December 10, 2019

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Protesters stage sit-in at government office in solidarity with Attawapiskat

A group of activists for aboriginal rights are staging a sit-in at the Toronto offices of Indigenous and Northern Affairs Canada on Wednesday, April 13, 2016, in solidarity with a remote Ontario First Nation struggling with a suicide crisis. THE CANADIAN PRESS/Frank Gunn

A group of activists for aboriginal rights are staging a sit-in at the Toronto offices of Indigenous and Northern Affairs Canada on Wednesday, April 13, 2016, in solidarity with a remote Ontario First Nation struggling with a suicide crisis. THE CANADIAN PRESS/Frank Gunn

TORONTO - A group of aboriginal rights activists staged a sit-in at the Toronto offices of Indigenous and Northern Affairs Canada on Wednesday, saying they were acting in solidarity with a remote Ontario First Nation struggling with a suicide crisis.

Protesters took over the front lobby space of the office, housed in a building located in mid-town Toronto, hanging an upside-down Canadian flag at the reception desk and a flag of the Attawapiskat First Nation on a wall.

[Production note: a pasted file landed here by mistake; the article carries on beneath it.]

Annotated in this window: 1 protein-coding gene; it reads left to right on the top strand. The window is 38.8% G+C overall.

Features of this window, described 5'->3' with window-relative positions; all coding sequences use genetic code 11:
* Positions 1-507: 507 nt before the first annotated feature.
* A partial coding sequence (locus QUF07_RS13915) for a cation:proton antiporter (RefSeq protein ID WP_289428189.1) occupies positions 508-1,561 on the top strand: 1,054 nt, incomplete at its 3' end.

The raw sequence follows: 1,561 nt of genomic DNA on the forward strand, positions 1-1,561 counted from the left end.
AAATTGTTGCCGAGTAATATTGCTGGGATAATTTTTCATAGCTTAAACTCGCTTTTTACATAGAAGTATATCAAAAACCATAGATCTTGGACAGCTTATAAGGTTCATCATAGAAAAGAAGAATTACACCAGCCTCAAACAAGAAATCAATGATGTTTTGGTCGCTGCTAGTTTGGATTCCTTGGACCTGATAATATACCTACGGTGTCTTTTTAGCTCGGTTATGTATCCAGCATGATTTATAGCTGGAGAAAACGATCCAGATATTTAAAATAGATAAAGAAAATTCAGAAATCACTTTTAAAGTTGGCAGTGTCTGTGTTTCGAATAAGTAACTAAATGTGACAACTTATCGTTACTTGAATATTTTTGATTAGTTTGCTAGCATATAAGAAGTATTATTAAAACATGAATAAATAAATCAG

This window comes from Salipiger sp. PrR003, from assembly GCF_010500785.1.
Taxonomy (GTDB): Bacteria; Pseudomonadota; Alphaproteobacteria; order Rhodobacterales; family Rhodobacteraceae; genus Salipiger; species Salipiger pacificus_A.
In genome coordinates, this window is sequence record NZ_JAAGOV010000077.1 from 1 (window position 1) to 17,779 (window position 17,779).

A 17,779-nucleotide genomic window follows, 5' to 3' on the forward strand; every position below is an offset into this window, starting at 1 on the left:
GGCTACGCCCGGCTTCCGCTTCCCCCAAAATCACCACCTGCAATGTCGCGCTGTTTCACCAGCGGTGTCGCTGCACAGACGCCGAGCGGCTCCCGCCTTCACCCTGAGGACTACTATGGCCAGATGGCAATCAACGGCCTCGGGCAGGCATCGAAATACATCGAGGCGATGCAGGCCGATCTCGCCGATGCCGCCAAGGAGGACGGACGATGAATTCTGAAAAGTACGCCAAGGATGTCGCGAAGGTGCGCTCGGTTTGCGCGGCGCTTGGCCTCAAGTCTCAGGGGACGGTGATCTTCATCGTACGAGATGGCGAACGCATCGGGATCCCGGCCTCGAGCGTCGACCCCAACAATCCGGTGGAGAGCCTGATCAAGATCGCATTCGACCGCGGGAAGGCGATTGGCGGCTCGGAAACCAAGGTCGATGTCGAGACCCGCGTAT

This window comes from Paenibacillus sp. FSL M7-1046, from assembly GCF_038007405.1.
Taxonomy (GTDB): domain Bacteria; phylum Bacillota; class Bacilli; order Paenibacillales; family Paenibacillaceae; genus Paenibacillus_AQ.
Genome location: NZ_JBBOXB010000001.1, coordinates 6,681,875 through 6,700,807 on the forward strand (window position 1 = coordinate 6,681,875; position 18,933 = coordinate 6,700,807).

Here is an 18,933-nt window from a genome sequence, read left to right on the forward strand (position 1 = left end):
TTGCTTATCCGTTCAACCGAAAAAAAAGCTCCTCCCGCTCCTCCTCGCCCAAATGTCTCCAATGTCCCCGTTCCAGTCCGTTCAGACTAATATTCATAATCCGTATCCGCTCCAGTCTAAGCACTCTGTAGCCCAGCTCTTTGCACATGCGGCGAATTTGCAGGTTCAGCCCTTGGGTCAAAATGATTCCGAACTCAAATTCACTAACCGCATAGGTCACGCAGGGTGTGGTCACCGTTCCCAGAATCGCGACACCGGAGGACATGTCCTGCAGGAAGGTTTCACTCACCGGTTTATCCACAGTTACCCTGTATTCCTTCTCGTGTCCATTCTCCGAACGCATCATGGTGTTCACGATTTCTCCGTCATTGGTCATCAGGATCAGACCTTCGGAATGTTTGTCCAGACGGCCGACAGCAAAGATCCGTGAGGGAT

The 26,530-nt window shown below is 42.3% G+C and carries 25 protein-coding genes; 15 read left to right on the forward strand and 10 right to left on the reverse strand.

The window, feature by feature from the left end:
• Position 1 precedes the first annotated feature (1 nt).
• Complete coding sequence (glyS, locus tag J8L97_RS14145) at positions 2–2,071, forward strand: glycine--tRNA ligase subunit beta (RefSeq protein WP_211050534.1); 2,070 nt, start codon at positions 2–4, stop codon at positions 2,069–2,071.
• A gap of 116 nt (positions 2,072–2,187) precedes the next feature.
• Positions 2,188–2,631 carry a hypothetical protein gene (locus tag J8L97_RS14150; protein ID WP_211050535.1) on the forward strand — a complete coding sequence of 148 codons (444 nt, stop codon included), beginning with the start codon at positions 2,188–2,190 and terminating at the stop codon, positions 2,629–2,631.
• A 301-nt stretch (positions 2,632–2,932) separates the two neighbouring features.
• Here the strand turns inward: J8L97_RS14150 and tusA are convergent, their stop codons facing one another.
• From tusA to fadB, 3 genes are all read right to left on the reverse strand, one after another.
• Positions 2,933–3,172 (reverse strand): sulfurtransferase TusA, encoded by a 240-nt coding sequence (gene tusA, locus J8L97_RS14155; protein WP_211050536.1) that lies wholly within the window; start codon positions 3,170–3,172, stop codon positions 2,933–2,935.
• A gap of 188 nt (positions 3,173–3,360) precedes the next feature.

The group said they had two key demands — that Prime Minister Justin Trudeau visit Attawapiskat immediately, and that the demands of the youth of Attawapiskat, which include calls for better resources for young people, be met.

"When Trudeau says that he's going up there and that the demands of the young people who wrote this are being addressed and being taken seriously, then you're going to see us leave," said Sigrid Kneve, who had pinned a sheet with the youth demands onto her clothing.

Attawapiskat declared a state of emergency over the weekend after seeing 11 suicide attempts this month. On Monday, police helped thwart a suicide pact between 13 young aboriginal people, including a nine-year-old.

There have been several crises in Attawapiskat in recent years, including annual spring flooding, contaminated drinking water and a condemned schoolhouse built on the site of a massive diesel spill.

Wednesday's demonstrators identified themselves as grassroots protesters and said they wanted to see improvements in Attawapiskat, as well as in other First Nations communities.

"To wait until an emergency situation is shameful. So that's why we're here," said Carrie Lester. "People need to wake up."

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